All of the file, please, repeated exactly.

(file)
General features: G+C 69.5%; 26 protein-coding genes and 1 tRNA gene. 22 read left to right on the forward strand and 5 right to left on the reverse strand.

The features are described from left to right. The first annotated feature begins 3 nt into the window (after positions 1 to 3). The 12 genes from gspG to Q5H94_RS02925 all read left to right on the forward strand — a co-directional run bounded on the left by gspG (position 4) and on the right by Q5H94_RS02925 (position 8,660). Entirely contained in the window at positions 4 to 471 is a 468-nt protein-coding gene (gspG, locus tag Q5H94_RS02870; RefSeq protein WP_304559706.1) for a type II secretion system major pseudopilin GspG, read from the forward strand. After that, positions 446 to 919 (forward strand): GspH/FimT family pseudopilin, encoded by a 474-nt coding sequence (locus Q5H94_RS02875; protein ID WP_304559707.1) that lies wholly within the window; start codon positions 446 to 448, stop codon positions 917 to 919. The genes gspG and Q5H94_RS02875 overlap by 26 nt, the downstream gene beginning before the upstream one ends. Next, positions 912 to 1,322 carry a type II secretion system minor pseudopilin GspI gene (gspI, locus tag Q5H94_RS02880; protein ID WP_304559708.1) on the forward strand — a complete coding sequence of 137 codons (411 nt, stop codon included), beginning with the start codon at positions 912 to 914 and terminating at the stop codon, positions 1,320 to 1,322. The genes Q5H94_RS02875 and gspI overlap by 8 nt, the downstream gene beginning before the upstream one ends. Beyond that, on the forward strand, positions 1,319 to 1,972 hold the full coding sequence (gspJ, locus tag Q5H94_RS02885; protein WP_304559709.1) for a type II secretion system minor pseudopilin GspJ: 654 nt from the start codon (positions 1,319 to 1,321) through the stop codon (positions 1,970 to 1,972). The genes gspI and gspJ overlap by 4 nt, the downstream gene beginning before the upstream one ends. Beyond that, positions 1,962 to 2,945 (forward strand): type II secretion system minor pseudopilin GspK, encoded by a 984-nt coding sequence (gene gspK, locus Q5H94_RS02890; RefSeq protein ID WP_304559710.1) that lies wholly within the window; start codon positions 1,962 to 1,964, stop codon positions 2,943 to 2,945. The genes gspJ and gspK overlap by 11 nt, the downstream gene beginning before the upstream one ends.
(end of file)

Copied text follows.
General features: G+C 69.5%; 26 protein-coding genes and 1 tRNA gene. 22 read left to right on the forward strand and 5 right to left on the reverse strand.

The features are described from left to right. The first annotated feature begins 3 nt into the window (after positions 1 to 3). The 12 genes from gspG to Q5H94_RS02925 all read left to right on the forward strand — a co-directional run bounded on the left by gspG (position 4) and on the right by Q5H94_RS02925 (position 8,660). Entirely contained in the window at positions 4 to 471 is a 468-nt protein-coding gene (gspG, locus tag Q5H94_RS02870; RefSeq protein WP_304559706.1) for a type II secretion system major pseudopilin GspG, read from the forward strand. After that, positions 446 to 919 (forward strand): GspH/FimT family pseudopilin, encoded by a 474-nt coding sequence (locus Q5H94_RS02875; protein ID WP_304559707.1) that lies wholly within the window; start codon positions 446 to 448, stop codon positions 917 to 919. The genes gspG and Q5H94_RS02875 overlap by 26 nt, the downstream gene beginning before the upstream one ends. Next, positions 912 to 1,322 carry a type II secretion system minor pseudopilin GspI gene (gspI, locus tag Q5H94_RS02880; protein ID WP_304559708.1) on the forward strand — a complete coding sequence of 137 codons (411 nt, stop codon included), beginning with the start codon at positions 912 to 914 and terminating at the stop codon, positions 1,320 to 1,322. The genes Q5H94_RS02875 and gspI overlap by 8 nt, the downstream gene beginning before the upstream one ends. Beyond that, on the forward strand, positions 1,319 to 1,972 hold the full coding sequence (gspJ, locus tag Q5H94_RS02885; protein WP_304559709.1) for a type II secretion system minor pseudopilin GspJ: 654 nt from the start codon (positions 1,319 to 1,321) through the stop codon (positions 1,970 to 1,972). The genes gspI and gspJ overlap by 4 nt, the downstream gene beginning before the upstream one ends. Beyond that, positions 1,962 to 2,945 (forward strand): type II secretion system minor pseudopilin GspK, encoded by a 984-nt coding sequence (gene gspK, locus Q5H94_RS02890; RefSeq protein ID WP_304559710.1) that lies wholly within the window; start codon positions 1,962 to 1,964, stop codon positions 2,943 to 2,945. The genes gspJ and gspK overlap by 11 nt, the downstream gene beginning before the upstream one ends.